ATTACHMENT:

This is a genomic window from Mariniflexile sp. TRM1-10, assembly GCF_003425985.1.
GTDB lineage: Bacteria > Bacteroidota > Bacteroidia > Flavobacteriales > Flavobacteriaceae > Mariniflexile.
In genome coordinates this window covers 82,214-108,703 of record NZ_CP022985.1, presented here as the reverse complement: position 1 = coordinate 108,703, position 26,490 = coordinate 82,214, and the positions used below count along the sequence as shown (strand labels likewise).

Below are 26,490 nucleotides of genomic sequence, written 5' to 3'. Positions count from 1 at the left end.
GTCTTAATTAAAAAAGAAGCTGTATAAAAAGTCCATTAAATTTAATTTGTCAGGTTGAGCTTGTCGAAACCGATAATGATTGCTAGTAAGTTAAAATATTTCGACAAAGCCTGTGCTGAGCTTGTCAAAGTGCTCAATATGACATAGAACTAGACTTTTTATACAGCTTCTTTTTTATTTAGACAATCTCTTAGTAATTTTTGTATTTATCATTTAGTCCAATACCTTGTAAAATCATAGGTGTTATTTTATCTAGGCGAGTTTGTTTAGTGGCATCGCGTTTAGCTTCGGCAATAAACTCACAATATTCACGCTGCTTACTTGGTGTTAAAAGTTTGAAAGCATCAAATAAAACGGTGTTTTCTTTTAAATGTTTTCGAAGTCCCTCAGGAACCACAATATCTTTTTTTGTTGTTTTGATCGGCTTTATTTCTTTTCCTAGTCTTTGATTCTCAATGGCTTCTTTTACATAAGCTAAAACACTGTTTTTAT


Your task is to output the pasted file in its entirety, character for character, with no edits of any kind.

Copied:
This is a genomic window from Mariniflexile sp. TRM1-10, assembly GCF_003425985.1.
GTDB lineage: Bacteria > Bacteroidota > Bacteroidia > Flavobacteriales > Flavobacteriaceae > Mariniflexile.
In genome coordinates this window covers 82,214-108,703 of record NZ_CP022985.1, presented here as the reverse complement: position 1 = coordinate 108,703, position 26,490 = coordinate 82,214, and the positions used below count along the sequence as shown (strand labels likewise).

Below are 26,490 nucleotides of genomic sequence, written 5' to 3'. Positions count from 1 at the left end.
GTCTTAATTAAAAAAGAAGCTGTATAAAAAGTCCATTAAATTTAATTTGTCAGGTTGAGCTTGTCGAAACCGATAATGATTGCTAGTAAGTTAAAATATTTCGACAAAGCCTGTGCTGAGCTTGTCAAAGTGCTCAATATGACATAGAACTAGACTTTTTATACAGCTTCTTTTTTATTTAGACAATCTCTTAGTAATTTTTGTATTTATCATTTAGTCCAATACCTTGTAAAATCATAGGTGTTATTTTATCTAGGCGAGTTTGTTTAGTGGCATCGCGTTTAGCTTCGGCAATAAACTCACAATATTCACGCTGCTTACTTGGTGTTAAAAGTTTGAAAGCATCAAATAAAACGGTGTTTTCTTTTAAATGTTTTCGAAGTCCCTCAGGAACCACAATATCTTTTTTTGTTGTTTTGATCGGCTTTATTTCTTTTCCTAGTCTTTGATTCTCAATGGCTTCTTTTACATAAGCTAAAACACTGTTTTTAT